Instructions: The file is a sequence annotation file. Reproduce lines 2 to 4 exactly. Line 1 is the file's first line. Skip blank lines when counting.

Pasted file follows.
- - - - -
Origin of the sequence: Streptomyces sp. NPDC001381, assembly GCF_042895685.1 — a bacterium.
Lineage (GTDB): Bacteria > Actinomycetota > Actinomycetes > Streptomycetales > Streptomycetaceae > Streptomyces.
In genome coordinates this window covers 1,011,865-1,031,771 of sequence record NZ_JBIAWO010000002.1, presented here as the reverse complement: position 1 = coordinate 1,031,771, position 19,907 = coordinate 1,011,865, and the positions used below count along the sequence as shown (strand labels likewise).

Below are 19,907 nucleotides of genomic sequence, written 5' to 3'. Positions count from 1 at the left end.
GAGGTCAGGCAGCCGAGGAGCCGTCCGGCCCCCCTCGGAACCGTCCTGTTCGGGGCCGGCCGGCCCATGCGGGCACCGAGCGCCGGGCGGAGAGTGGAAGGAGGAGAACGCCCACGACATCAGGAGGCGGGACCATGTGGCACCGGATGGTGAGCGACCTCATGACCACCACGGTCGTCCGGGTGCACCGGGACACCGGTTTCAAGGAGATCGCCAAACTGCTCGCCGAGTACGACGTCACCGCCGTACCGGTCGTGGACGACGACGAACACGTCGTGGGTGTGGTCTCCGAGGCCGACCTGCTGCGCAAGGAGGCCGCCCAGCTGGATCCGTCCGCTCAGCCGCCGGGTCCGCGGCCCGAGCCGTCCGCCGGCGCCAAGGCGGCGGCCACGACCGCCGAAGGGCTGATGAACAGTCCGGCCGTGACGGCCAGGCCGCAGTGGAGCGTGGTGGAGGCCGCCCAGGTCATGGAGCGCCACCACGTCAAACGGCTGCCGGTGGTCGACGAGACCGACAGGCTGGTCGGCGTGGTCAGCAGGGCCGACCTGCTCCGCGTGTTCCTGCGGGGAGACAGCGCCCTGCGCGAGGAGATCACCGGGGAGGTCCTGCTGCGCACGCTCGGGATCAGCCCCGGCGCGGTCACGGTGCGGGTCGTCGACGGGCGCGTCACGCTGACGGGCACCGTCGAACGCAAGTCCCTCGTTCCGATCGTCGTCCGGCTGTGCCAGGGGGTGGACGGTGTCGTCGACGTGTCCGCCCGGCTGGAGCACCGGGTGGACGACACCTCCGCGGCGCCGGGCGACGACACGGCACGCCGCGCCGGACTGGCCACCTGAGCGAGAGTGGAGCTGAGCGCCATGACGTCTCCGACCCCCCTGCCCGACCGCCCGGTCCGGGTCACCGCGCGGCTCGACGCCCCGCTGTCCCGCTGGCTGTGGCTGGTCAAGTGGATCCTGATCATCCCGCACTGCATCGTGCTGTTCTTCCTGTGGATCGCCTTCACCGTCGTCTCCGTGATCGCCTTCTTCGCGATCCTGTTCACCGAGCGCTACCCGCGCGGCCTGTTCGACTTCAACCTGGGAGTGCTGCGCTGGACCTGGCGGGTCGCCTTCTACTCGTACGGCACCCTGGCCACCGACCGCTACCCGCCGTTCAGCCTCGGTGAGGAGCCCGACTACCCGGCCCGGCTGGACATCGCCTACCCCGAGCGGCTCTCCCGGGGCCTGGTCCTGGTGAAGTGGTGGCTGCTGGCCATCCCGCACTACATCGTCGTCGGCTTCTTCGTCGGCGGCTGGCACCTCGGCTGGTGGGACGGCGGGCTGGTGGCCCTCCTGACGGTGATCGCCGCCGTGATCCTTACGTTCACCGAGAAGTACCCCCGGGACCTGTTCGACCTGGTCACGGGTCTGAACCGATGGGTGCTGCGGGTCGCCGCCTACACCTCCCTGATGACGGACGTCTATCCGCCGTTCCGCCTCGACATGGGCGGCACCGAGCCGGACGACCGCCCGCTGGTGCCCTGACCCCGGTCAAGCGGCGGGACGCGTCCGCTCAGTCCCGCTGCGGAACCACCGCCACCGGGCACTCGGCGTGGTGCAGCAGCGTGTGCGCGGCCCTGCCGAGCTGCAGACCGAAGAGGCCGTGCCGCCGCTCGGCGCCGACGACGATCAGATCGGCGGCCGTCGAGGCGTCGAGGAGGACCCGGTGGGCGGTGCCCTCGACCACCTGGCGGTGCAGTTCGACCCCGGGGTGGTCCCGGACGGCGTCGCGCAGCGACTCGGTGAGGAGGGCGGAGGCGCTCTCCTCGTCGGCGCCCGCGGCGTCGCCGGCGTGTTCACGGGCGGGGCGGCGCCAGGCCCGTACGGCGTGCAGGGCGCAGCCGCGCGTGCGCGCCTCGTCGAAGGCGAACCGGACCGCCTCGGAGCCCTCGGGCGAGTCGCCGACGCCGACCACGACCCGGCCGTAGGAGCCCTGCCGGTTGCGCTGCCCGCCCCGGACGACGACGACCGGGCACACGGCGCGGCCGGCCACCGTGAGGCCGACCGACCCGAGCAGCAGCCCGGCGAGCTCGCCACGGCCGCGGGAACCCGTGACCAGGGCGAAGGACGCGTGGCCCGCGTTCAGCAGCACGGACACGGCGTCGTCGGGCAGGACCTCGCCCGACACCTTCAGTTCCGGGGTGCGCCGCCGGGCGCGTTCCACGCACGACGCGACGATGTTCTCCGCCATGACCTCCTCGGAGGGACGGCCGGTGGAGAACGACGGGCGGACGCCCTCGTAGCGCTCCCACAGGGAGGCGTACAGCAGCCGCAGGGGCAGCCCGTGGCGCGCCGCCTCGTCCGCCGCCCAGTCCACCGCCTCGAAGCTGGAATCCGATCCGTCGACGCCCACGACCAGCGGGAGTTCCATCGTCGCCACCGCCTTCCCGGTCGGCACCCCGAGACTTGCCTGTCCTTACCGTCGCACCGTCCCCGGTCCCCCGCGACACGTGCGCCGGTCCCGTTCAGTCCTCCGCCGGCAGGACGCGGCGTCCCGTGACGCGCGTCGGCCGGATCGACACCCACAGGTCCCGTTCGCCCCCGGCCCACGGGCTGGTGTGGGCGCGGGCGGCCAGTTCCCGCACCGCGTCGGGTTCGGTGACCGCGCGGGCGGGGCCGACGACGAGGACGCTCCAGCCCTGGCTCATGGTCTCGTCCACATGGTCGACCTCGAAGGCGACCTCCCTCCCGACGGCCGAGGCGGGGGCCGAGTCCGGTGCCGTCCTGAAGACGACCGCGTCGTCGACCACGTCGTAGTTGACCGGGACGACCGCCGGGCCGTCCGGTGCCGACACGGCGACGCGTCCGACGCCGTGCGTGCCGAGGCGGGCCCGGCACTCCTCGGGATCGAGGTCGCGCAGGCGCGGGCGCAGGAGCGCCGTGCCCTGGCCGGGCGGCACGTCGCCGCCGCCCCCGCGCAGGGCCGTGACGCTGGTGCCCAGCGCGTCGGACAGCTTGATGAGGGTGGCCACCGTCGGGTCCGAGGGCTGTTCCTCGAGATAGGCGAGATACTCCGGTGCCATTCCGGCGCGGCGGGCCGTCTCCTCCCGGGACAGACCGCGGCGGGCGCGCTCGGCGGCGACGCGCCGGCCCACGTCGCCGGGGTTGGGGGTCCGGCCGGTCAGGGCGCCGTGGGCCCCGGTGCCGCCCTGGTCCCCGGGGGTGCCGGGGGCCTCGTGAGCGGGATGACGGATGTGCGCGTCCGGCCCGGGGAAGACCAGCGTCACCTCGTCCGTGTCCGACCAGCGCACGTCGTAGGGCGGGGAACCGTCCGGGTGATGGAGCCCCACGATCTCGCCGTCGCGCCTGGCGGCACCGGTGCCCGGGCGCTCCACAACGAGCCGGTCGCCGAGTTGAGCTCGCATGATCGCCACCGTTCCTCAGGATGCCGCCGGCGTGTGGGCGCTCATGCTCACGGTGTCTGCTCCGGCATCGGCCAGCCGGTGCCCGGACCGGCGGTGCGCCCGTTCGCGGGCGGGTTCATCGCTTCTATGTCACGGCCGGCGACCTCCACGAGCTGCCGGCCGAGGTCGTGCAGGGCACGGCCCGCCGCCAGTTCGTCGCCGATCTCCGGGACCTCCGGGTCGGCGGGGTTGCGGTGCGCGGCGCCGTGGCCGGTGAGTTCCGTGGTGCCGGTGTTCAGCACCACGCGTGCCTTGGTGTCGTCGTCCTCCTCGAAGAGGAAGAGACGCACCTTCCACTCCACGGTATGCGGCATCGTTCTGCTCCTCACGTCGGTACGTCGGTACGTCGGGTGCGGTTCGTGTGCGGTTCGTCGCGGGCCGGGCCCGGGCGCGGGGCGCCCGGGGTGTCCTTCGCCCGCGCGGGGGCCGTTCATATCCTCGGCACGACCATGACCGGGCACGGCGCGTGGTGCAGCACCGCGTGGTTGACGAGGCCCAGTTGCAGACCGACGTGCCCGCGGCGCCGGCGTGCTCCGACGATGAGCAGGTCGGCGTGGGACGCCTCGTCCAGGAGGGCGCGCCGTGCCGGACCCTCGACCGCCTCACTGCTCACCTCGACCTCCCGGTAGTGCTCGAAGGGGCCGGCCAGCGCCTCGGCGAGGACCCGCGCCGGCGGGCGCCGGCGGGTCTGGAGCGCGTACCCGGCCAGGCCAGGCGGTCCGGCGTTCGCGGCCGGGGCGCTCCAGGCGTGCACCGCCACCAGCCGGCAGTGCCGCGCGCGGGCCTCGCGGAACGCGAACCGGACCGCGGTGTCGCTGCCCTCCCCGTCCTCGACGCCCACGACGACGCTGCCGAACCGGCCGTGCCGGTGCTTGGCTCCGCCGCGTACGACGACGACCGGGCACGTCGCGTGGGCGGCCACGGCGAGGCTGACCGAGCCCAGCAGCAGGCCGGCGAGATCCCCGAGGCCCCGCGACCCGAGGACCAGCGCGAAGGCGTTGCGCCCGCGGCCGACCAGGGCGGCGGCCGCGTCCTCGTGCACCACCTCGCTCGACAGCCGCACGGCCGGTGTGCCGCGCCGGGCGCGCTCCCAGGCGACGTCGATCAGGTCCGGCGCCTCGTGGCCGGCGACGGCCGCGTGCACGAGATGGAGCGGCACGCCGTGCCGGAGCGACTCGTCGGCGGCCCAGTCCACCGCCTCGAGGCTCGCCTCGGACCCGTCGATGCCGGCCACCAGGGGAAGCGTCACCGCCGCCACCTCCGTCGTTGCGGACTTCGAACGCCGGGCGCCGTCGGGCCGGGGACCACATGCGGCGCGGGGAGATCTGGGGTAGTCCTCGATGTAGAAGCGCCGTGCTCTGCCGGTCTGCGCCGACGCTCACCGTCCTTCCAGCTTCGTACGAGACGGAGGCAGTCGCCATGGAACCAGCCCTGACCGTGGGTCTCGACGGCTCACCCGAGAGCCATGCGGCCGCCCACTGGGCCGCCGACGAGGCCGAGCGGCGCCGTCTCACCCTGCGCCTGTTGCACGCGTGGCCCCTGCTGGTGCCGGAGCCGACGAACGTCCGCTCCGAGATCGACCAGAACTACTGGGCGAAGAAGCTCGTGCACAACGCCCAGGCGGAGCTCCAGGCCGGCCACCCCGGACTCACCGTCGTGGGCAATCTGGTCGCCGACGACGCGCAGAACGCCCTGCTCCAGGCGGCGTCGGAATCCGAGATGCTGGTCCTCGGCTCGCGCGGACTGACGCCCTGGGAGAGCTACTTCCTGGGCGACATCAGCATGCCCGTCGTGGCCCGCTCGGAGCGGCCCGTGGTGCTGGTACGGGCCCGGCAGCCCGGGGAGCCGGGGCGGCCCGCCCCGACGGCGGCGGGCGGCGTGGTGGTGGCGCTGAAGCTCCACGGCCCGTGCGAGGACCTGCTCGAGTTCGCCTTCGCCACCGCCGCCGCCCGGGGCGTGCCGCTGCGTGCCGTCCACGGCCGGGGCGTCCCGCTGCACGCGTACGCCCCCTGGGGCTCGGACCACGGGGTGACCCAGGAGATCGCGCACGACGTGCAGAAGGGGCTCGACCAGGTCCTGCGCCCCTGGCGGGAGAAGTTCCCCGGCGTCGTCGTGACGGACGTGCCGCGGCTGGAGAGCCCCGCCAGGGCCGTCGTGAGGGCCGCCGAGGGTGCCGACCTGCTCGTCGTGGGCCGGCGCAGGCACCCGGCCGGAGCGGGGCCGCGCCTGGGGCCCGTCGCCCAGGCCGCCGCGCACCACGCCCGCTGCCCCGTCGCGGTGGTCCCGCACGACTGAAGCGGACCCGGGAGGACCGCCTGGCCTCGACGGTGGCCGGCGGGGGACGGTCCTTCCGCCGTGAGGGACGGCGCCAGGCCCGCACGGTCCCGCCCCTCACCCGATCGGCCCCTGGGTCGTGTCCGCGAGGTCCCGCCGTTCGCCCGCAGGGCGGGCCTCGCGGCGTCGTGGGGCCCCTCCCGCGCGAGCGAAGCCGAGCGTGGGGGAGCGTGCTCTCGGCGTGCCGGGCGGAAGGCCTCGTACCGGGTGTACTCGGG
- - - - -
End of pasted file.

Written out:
Lineage (GTDB): Bacteria > Actinomycetota > Actinomycetes > Streptomycetales > Streptomycetaceae > Streptomyces.
In genome coordinates this window covers 1,011,865-1,031,771 of sequence record NZ_JBIAWO010000002.1, presented here as the reverse complement: position 1 = coordinate 1,031,771, position 19,907 = coordinate 1,011,865, and the positions used below count along the sequence as shown (strand labels likewise).

Below are 19,907 nucleotides of genomic sequence, written 5' to 3'. Positions count from 1 at the left end.